‘Deflategate’ scandal good for the NFL, says expert

New England Patriots quarterback Tom Brady celebrates with the Vince Lombardi Trophy after the NFL Super Bowl XLIX football game against the Seattle Seahawks Sunday, Feb. 1, 2015, in Glendale, Ariz. The Patriots won 28-24. (AP Photo/Michael Conroy)

ITHACA, N.Y. (MEDIA GENERAL) – Consider this: The NFL draft ended May 2. Starting Friday, some teams will be holding their post-draft rookie training camp. So, how does the NFL stay in the news between the end of the draft and the start of training camp?

Stephen Mosher, Ithaca College Sports Management and Media professor, said releasing the report on “Deflategate” only helps the league. He explained by releasing the report when it did, the NFL made sure to stay in the news and on top of the minds of the public despite it being an off week.

Mosher grew up in Boston and went to the Boston Patriots’ first game. He now teaches ethics and how they pertain to sports. He’s pretty clear on one thing: Do not expect ethics in professional sports.

Patriots and Pacquiao

Just this past week, it was revealed two Patriots employees violated rules covering game balls, and that quarterback Tom Brady was “at least generally aware” of the plans to doctor the footballs.

We also learned after what’s been deemed “the biggest payday in sports,” Manny Pacquiao is being sued for failing to disclose a shoulder injury. Pacquiao lost his boxing match to Floyd Mayweather Jr. in a unanimous decision and has since had shoulder surgery. Mayweather has already agreed to a possible rematch which no matter how Pacquiao’s lawsuits end up would make both men a lot more money.

Money, Money, Money

“The goal of the entertainment enterprises is to make as much money as possible,” said Mosher. It’s that simple. While it may be hard for parents to explain to their kids how big time athletes break the rules, it’s also been going on since the beginning of professional sports.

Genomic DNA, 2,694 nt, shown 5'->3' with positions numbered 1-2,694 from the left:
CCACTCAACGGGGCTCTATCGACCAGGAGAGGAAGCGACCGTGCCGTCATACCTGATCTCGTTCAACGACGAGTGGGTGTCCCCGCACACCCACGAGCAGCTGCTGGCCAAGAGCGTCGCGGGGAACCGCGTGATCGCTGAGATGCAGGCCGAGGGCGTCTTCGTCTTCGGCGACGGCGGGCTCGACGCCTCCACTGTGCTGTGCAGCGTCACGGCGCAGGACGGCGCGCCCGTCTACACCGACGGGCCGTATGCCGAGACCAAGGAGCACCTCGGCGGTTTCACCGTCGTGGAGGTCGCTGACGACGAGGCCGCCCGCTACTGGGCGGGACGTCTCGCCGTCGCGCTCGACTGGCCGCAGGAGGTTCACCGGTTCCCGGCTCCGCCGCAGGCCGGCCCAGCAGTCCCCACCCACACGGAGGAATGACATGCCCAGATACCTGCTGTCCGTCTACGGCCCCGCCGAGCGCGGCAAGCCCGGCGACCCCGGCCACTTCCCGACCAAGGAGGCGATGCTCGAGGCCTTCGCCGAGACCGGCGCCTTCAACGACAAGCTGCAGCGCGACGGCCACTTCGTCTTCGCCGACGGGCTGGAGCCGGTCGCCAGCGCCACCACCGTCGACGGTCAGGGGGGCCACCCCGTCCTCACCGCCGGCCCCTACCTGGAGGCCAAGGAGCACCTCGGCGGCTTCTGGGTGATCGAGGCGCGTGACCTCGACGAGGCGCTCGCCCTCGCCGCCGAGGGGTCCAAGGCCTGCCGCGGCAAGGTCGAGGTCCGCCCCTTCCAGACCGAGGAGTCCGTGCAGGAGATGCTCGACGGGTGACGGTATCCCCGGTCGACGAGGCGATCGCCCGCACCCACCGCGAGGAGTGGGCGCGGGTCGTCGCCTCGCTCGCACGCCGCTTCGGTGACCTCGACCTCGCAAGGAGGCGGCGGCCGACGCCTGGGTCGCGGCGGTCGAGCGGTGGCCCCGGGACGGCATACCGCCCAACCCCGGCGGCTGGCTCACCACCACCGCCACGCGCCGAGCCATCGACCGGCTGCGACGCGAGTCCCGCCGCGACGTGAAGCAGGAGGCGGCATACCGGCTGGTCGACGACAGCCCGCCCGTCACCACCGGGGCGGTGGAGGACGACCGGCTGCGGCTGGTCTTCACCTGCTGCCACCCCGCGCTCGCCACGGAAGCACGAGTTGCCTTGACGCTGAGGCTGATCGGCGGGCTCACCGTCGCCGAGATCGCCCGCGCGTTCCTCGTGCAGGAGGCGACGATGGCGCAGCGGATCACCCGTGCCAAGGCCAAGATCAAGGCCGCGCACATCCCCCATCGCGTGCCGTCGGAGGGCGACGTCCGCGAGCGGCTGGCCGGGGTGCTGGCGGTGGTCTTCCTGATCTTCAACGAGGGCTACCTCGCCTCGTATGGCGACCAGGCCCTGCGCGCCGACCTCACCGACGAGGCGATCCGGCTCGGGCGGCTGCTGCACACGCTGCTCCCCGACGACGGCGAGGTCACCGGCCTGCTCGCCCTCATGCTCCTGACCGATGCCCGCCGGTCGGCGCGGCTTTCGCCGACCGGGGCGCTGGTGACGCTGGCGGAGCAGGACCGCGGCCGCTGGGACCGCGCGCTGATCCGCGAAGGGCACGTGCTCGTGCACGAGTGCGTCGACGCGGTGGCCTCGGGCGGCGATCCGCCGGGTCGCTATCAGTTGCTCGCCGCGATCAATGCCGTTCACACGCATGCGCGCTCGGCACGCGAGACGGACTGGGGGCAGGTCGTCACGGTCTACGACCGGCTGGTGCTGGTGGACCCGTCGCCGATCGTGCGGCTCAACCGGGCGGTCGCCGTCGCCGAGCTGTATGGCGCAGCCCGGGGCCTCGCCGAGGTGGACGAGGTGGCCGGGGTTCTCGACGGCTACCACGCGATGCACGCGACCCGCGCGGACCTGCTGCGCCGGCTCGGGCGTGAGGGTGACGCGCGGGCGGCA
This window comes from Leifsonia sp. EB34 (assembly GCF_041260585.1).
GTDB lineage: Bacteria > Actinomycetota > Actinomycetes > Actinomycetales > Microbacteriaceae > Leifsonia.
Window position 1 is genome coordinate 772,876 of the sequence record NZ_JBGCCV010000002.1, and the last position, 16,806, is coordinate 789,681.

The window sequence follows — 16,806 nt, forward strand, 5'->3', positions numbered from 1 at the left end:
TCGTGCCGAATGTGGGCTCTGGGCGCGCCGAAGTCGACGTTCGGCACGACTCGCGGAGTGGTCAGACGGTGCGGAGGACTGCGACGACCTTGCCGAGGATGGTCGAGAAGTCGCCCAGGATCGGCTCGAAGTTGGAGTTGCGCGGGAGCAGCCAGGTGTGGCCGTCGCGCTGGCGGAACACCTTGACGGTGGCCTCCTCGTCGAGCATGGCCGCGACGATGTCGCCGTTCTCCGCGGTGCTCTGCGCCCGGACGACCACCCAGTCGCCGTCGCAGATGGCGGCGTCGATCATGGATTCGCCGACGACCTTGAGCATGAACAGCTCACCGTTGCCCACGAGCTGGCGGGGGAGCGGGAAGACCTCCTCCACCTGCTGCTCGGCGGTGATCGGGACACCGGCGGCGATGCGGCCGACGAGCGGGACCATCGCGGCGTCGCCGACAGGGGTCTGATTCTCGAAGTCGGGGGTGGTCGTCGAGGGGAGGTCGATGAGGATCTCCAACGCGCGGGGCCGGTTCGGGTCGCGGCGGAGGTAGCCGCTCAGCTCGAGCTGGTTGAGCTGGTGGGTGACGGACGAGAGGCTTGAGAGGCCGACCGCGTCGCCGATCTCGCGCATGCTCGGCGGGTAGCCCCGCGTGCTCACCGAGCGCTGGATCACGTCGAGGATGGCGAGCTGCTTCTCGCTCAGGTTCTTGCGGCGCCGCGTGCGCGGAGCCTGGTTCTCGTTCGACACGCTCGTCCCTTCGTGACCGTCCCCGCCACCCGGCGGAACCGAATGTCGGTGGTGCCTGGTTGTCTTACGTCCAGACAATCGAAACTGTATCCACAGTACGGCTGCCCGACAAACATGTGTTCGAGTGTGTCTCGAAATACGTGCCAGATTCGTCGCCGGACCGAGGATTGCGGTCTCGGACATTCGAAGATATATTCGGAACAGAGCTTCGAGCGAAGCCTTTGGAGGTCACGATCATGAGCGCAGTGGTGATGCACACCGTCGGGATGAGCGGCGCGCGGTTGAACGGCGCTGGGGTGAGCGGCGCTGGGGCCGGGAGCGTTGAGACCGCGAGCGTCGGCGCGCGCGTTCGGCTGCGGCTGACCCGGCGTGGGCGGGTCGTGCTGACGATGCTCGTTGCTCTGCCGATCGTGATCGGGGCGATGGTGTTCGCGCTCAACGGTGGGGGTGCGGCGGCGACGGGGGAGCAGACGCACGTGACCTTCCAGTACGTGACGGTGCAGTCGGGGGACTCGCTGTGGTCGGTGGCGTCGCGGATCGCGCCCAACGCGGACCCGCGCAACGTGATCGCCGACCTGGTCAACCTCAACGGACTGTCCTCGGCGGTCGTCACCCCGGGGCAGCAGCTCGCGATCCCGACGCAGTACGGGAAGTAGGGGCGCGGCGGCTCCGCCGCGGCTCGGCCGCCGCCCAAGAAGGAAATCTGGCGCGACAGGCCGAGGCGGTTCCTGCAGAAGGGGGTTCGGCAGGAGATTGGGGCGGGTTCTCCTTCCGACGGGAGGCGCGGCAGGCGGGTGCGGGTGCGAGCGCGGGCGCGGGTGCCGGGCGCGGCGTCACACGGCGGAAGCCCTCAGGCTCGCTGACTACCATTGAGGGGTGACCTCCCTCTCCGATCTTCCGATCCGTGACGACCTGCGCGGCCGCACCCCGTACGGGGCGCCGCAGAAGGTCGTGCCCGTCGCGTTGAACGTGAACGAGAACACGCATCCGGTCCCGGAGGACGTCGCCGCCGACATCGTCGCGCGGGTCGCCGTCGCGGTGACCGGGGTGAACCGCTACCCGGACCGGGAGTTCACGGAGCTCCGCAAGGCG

“All teams, all players at the professional level are trying to game the system,” said Mosher. “The Patriots probably stepped over that incredibly fuzzy line that’s a mile wide.”

In the end, Mosher said, it’s really “much ado about nothing… This is just a bunch of boys being boys doing things boys do.” He said linemen put Vaseline on their jerseys, and receivers put sticky stuff on their gloves. Everyone at the professional level pushes the rules.

Real Ethical Debates

Mosher explained there are real ethical issues that should be considered and that really matter. The NFL’s concussion scandal has a serious impact on players. And, he points out, hundreds of millions of taxpayer dollars are used to build professional sports stadiums around the country including in embattled Baltimore.

“Imagine if the $750 million used to help build the Ravens and Orioles stadiums were used to rebuild Baltimore’s cities,” said Mosher. Now, that’s a real debate about ethics he said is worth having.

For now, Mosher said the audience is so fragmented, watching specific channels for specific sports, it’s hard to get their attention without pushing boundaries.

“We’re in the age of spectacle. As long as the spectacle draws the audience, ethics takes a back seat,” concluded Mosher.

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